Blockchain for Banking News

NY Fed, 8 banks to test digital dollars on Regulated Liability Network

digital dollar tokenized money

Today the New York Innovation Center (NYIC), a NY Federal Reserve initiative, announced a tokenized money or digital dollar project involving nine financial institutions. It will use the Regulated Liability Network (RLN), which Citi first conceived, to use the same DLT network to support central bank liabilities, commercial bank money and non-bank issuer liabilities. Citi, BNY Mellon, Wells Fargo, HSBC and Mastercard are among the participants.

Update: Results of the trial have been released.

Background of the Regulated Liability Network

Many that are interested in digital currency will be aware of JP Morgan’s JPM Coin. While this is tokenized money, it only works for clients with JP Morgan bank accounts. If you had a separate Citi Coin and a Wells Fargo Coin, there’s a good chance they’d use different technologies. If you want to use distributed ledger technology for interbank payments, you will end up with an interoperability challenge.

Citi’s Tony Mclaughlin wanted to re-frame the debate from public versus private money to regulated versus unregulated money. And hence create a single Financial Market Infrastructure and platform that could support central bank money, as well as commercial banks and e-money providers. Future regulated stablecoins were also part of his vision.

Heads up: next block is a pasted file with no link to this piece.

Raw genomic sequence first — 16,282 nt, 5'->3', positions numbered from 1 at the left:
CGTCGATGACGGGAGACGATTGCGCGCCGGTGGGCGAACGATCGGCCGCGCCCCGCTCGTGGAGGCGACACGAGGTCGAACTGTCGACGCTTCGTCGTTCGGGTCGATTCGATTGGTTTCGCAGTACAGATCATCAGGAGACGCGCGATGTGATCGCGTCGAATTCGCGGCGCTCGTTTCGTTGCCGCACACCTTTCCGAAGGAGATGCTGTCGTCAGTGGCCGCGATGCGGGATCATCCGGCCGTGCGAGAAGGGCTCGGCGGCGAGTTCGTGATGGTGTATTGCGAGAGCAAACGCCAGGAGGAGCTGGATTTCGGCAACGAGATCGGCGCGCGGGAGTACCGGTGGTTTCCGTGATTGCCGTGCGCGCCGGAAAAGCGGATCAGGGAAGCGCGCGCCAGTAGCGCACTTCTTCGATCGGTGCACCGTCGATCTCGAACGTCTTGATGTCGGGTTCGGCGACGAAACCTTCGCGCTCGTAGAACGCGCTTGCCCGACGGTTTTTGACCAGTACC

The plan was also not to limit it to one currency but to support multiple central banks as part of the same FMI. 

In some ways, it’s a lot like the current banking system, but all the different monies from institutions are tokenized. And they are programmable and can be exchanged 24/7.

NYIC’s RLN trial

During NYIC’s 12-week trials, the focus is on digital dollar payments for digital asset transactions, but SWIFT is also participating to support international interoperability.  

At this stage, the project will be a simulation and, in addition to the five institutions mentioned, will also include PNC Bank, TD Bank, Truist and U.S. Bank.

At first, Citi worked with enterprise blockchain firm SETL on the solution. Subsequently, SETL partnered with Digital Asset, which has its DAML smart contract language, and the two tech companies created a joint venture. One benefit of SETL is that it claims to address the scalability challenges that plague many DLT projects. Digital Asset also has extensive experience in capital markets through projects with multiple stock exchanges such as ASX, Deutsche Boerse, SGX, and HKEX.

One observation is the reference to the RLN as a financial market infrastructure (FMI) rather than a network, like SWIFT. It’s far tougher to get the regulatory nod to launch an FMI.

Other interbank initiatives

There are quite a few other interbank blockchain payment initiatives apart from the RLN. In the United States, two domestically focused solutions are the USDF Consortium and TassatPay, both of which have so far attracted multiple banking participants. Internationally, there’s FnalityPartior and SWIFT.